Lebanon is the perfect mix of European and Arabic culture with an amazing nightlife. But with its location on the Mediterranean Sea bordering Syria and Israel, means they have a few challenges as a country. Between 1975 and 1990 war destroyed a lot of Lebanon, and today its peaceful but fragile.
Lebanon has been at the centre of Middle Eastern conflicts, despite its small size, because of its borders with Syria and Israel and its a uniquely complex communal system.
Shia Muslims, Sunni Muslims, Christians and Druze are the main population groups in a country that has been a refuge for the region’s minorities for centuries. Ruled by the Ottomans, occupied by France, independence as of 1943, then again occupied by Syrian and Israelis back and forewards with civil war and tensions. UN troops established (UNIFIL) United Nations Interim Force in Lebanon in 1978 to help stabilize the region and Lebanons borders.
During all the years with conflict, Lebanon has had lots of refugees into its country. Mostly from Palestine but now also from Syria after Syria broke out into a full scale war in 2011.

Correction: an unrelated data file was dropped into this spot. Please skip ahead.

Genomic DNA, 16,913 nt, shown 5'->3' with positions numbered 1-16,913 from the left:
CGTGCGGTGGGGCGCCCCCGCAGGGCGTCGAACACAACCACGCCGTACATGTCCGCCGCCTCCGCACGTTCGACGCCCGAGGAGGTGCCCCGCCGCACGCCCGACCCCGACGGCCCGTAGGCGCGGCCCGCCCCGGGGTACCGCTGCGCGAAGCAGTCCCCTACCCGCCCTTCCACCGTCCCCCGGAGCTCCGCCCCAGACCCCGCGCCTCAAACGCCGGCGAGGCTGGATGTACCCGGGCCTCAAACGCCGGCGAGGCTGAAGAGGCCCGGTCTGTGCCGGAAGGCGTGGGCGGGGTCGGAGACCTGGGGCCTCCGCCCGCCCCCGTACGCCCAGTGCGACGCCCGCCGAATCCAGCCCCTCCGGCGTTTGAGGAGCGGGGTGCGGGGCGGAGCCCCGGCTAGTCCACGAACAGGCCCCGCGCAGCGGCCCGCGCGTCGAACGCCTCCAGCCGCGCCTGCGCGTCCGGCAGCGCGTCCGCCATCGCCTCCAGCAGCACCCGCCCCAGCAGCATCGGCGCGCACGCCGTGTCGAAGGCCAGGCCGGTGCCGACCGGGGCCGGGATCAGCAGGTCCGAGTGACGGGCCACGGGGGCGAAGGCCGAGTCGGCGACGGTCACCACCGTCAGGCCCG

Out of its 6 million official inhabitants, there are about 1million Syrians and about 200.000 Palestians but unofficial numbers are way higher. Maybe between 1.5 – 2 million Syrians are still here and lots more Palestinians. An estimated 250,000 migrant domestic workers, primarily from Sri Lanka, Ethiopia, the Philippines, Nepal, and Bangladesh are here too, but excluded from labor law protections.
Travelling around the Country, gave us the opportunity to speak to several locals about todays situation. And what we can write down is that most people liked Lebanon as it was before the war. Lebanon had its reputation as “the Paris of the Middle East”, meaning this was paradise for locals, Jetsetters and famous people back in the days. Lebanon has always been liberal, at least compared to the neighbouring Arab countries, so seeing a restaurant selling alkohol and the next door one not is typical.
Lebanon has it all: nice people, history, lots of culture, world heritage sites, world class beaches if you dont notice all the rubbish and plastic these days, nightlife, food and good wine. Travelling around the country is easy, either jump on a bus (Hiace), from one of several pick up/drop off points outside of Beirut center for 2 to 3000 Lebaneese pounds or share cars, privat transportation for a bit more with comfort instead. Its a realatively small country so driving for 2 hours should take you to the end of the line either if its south or north.
Flying in and out of Beiruts Rafic Hariri Int Airport is also pretty straight forewards as flights are coming in from the Middle East or Europe every day with the local “Middle Eastern Airlines”, or other companies.
Citys visited on this trip was Byblos, Tripoli, Beirut, Jounieh, Harissa, Saida, Tyr, Anjar and Baalbek.
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